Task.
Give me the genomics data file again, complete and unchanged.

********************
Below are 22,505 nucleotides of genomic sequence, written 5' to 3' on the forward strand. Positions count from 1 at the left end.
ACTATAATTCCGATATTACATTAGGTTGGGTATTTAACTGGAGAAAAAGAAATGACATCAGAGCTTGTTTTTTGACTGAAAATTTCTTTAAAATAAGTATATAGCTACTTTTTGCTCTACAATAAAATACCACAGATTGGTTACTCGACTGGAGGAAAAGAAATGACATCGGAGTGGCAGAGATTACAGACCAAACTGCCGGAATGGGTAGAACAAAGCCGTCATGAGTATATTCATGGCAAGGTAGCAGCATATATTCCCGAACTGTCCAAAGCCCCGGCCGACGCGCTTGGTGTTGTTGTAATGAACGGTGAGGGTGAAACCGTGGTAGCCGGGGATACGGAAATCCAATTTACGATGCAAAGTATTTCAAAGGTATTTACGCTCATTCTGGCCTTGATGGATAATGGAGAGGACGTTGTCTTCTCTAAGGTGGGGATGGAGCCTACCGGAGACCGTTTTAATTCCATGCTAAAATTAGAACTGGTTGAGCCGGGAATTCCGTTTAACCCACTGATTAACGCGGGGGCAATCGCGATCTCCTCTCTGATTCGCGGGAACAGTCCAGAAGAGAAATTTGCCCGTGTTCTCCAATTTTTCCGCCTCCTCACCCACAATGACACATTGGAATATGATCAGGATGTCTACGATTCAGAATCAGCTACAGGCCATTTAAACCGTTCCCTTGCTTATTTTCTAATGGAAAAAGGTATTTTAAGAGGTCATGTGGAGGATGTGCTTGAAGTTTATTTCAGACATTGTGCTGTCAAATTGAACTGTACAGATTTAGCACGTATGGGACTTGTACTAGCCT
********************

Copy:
Below are 22,505 nucleotides of genomic sequence, written 5' to 3' on the forward strand. Positions count from 1 at the left end.
ACTATAATTCCGATATTACATTAGGTTGGGTATTTAACTGGAGAAAAAGAAATGACATCAGAGCTTGTTTTTTGACTGAAAATTTCTTTAAAATAAGTATATAGCTACTTTTTGCTCTACAATAAAATACCACAGATTGGTTACTCGACTGGAGGAAAAGAAATGACATCGGAGTGGCAGAGATTACAGACCAAACTGCCGGAATGGGTAGAACAAAGCCGTCATGAGTATATTCATGGCAAGGTAGCAGCATATATTCCCGAACTGTCCAAAGCCCCGGCCGACGCGCTTGGTGTTGTTGTAATGAACGGTGAGGGTGAAACCGTGGTAGCCGGGGATACGGAAATCCAATTTACGATGCAAAGTATTTCAAAGGTATTTACGCTCATTCTGGCCTTGATGGATAATGGAGAGGACGTTGTCTTCTCTAAGGTGGGGATGGAGCCTACCGGAGACCGTTTTAATTCCATGCTAAAATTAGAACTGGTTGAGCCGGGAATTCCGTTTAACCCACTGATTAACGCGGGGGCAATCGCGATCTCCTCTCTGATTCGCGGGAACAGTCCAGAAGAGAAATTTGCCCGTGTTCTCCAATTTTTCCGCCTCCTCACCCACAATGACACATTGGAATATGATCAGGATGTCTACGATTCAGAATCAGCTACAGGCCATTTAAACCGTTCCCTTGCTTATTTTCTAATGGAAAAAGGTATTTTAAGAGGTCATGTGGAGGATGTGCTTGAAGTTTATTTCAGACATTGTGCTGTCAAATTGAACTGTACAGATTTAGCACGTATGGGACTTGTACTAGCCT